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Art and the Institution

Art viewing, for the most part, takes place in museums, galleries, auction houses, and private collections—these are considered the "institutions" of the art world. Art has had a long and evolving relationship with the institutions in which it is exhibited. 

The earliest museums date back to the Italian Renaissance, though private collections date back even further. Many of the world’s most iconic museums, such as the British Museum in London, the Uffizi Gallery in Florence, and the Louvre in Paris, opened in the late-18th century. Around this time, national academies became major authorities on style and taste, which eventually led to confrontations between artists and these institutions. Edouard Manet’s Luncheon on the Grass (Le Déjeuner sur l’herbe), now considered a masterpiece, was rejected from the 1863 Paris salon. Some have argued that the history of modern art has been defined by conflict between convention and subversion ever since. In the 1960s, Conceptual Art’s focus on ideas over style proved to be a key tactic for art that sought to provoke critique. As an example, Joseph Kosuth’s dictionary definition photographs show us that what lies inside the frame is just one possible way of looking at the world.

A current exhibition at the Hammer Museum in Los Angeles, called “Take It or Leave It: Institution, Image, Ideology” is revisiting the history of Institutional Critique, which is historically associated with a group of artists beginning in the 1960s who directly challenged the settings in which their work was exhibited. Among the most commonly mentioned names are Marcel BroodthaersDaniel Buren, and Hans Haacke. Their works were certainly transgressive. In Musée d’Art Moderne (1968), Broodthaers collected readymade and fabricated objects in a room and labeled each with the words “This is not a work of art.” Buren challenged the notion of institutional space and authorship by pasting prefabricated stripe paintings in the outdoor spaces of Paris–this has been seen as a predecessor to Street Art. Haacke has worked in the vein of institutional critique for decades; in 1993, his Venice Biennale installation Germania provoked visitors to consider the ties between the country’s national pavillion and its Nazi past.

In keeping with the spirit of critique, “Take It or Leave It” suggests that we not place the concept of Institutional Critique too neatly inside a box, that is, to think of it not as a defined style with only one history but instead as a way of practicing art with many histories leading up to the present. To this end, the exhibition presents a diverse body of work that ties Institutional Critique as much to Conceptual Art as it does to other practices such as Appropriation and the political struggles surrounding Feminismrace, and sexual identity.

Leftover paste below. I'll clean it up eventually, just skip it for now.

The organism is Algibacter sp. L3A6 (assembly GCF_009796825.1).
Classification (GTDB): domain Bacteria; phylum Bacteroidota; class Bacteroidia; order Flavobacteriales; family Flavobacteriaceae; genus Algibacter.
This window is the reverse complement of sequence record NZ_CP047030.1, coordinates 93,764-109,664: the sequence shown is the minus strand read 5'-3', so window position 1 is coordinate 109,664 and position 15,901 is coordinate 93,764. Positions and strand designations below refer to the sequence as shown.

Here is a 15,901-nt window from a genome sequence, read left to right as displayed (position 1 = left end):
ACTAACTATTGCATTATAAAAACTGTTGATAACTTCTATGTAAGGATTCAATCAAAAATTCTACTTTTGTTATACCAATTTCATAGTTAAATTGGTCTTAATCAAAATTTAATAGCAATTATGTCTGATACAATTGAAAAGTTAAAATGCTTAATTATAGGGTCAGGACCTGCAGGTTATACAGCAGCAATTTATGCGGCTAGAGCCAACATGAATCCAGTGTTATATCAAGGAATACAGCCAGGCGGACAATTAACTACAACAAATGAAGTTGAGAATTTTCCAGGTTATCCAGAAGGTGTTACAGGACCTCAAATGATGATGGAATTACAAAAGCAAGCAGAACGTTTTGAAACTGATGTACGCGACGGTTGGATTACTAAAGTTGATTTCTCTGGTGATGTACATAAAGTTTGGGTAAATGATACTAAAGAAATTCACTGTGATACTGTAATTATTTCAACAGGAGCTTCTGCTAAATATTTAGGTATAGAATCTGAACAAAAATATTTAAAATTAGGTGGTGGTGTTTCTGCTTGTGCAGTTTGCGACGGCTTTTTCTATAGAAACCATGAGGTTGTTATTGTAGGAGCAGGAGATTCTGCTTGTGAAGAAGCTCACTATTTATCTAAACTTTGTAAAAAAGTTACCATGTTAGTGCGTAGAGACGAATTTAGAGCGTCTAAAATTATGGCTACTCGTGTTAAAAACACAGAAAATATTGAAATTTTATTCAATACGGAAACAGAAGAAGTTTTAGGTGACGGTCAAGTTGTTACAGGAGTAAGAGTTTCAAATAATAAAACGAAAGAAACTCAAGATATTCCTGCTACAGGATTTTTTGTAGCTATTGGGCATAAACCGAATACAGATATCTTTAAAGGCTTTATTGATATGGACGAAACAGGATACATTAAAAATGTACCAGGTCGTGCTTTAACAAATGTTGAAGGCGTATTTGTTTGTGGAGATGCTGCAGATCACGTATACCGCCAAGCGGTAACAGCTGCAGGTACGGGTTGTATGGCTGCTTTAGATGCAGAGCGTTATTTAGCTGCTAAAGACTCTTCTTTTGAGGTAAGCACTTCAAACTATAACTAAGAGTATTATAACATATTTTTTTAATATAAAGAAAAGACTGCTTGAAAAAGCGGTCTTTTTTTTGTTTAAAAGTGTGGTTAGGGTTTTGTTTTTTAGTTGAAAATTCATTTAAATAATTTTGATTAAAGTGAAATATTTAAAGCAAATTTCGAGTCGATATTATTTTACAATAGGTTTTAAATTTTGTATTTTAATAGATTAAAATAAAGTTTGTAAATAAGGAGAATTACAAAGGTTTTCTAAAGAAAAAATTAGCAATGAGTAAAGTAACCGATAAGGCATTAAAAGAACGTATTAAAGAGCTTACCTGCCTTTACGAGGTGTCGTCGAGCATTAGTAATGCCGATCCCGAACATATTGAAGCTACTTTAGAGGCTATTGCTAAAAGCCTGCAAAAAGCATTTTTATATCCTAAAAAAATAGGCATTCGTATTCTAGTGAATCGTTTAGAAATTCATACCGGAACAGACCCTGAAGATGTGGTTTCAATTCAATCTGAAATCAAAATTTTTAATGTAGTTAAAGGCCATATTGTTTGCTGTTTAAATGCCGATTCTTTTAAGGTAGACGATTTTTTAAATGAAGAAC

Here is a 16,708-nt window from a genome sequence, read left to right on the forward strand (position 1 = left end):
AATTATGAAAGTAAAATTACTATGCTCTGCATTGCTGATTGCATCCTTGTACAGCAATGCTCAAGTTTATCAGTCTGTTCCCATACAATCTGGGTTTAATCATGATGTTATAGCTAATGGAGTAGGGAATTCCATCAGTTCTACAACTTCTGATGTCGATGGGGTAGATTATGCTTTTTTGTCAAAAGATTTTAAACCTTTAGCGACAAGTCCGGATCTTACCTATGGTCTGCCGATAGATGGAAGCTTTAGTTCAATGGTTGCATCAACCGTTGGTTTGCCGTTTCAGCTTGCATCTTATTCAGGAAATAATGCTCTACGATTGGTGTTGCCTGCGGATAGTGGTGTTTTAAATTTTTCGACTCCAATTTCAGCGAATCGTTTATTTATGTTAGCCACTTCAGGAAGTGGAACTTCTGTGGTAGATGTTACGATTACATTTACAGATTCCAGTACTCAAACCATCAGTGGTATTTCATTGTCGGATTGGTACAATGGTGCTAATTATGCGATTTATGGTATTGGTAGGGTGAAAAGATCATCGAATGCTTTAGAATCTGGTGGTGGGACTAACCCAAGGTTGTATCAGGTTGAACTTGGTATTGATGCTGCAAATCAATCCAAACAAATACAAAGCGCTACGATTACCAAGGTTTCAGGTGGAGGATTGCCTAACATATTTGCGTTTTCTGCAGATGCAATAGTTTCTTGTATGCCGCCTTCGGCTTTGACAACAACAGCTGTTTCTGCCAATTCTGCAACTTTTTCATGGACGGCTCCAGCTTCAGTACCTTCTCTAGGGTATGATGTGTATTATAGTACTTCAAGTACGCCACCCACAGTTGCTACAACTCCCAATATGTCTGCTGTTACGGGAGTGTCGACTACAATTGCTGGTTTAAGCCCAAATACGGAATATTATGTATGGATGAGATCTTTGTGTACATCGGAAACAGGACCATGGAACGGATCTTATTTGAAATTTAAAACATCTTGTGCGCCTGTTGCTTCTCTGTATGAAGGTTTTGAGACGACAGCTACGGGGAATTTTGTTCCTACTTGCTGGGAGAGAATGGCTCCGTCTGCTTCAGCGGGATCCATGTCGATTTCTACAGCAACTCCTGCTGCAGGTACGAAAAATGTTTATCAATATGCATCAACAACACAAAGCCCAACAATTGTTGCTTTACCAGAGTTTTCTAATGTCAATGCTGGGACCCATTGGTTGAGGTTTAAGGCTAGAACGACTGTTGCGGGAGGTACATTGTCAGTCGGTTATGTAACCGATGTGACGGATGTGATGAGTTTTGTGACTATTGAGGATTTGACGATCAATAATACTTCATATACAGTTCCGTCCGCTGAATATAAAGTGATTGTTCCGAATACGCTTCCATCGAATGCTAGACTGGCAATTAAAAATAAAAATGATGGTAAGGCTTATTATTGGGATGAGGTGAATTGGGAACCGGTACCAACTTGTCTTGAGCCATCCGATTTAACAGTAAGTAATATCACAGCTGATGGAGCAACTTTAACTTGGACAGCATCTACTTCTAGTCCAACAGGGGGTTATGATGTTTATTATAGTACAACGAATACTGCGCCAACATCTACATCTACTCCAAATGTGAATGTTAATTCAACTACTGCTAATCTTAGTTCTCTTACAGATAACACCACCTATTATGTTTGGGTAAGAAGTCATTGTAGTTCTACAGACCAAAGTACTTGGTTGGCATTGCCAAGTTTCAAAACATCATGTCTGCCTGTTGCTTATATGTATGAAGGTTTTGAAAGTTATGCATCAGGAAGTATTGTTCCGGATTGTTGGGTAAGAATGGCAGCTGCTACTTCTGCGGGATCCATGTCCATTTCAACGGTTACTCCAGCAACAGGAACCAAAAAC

For instance, Mary Kelly’s expansive work Post-Partum Document (1973-79), which consists of 165 pieces, rigorously documents the first six years of the artist’s son’s life. The work’s systematic idea and execution take their cue from the cerebral tendencies of Conceptual Art. However, Kelly inserts an intensely emotional element into her process that is visible in the final result. Her work shows us that despite the scientific appearance of museum displays, including those of Conceptual Art, it is impossible to write off the psychological qualities of objects, memories, and space.

Since the early 1990s, Fred Wilson’s work has investigated the back-histories of museum acquisition and display. A provocative series of close-up photographs of dolls pulled from museum displays highlights the shifting value systems of art institutions as well as the politics of putting race up on view.

Visitors to the Hammer will be treated to a monumental installation by the late artist Mike Kelley, the subject of an acclaimed recent retrospective the MoMA PS1 in New York. Craft Morphology Flow Chart (1991) consists of 114 handmade dolls spread out over tables, bringing to mind a morgue as much as a museum. The somewhat grotesque display of the toys is at the same time a display of a vast number of childhood memories and affections. Scientific categorization is used here for a powerful emotional effect.

The possibilities for Institutional Critique are extensive and continue to be so as the art world evolves. Louise Lawler’s photographs give us a glimpse of the life of art objects outside their public display settings, for instance, in the homes of private collectors, or in Bulbs (2005-06) a deinstalled Felix Gonzalez-Torres sculpture. Other examples on Artsy include paintings from Merlin Carpenter’s life-like reproduction of the Tate Modern’s café in a gallery space, and stills from Liz Magic Laser’s series of focus groups in the 2013 Armory Show art fair. 

-Ian Erickson-Kery, Contributor on The Art Genome Project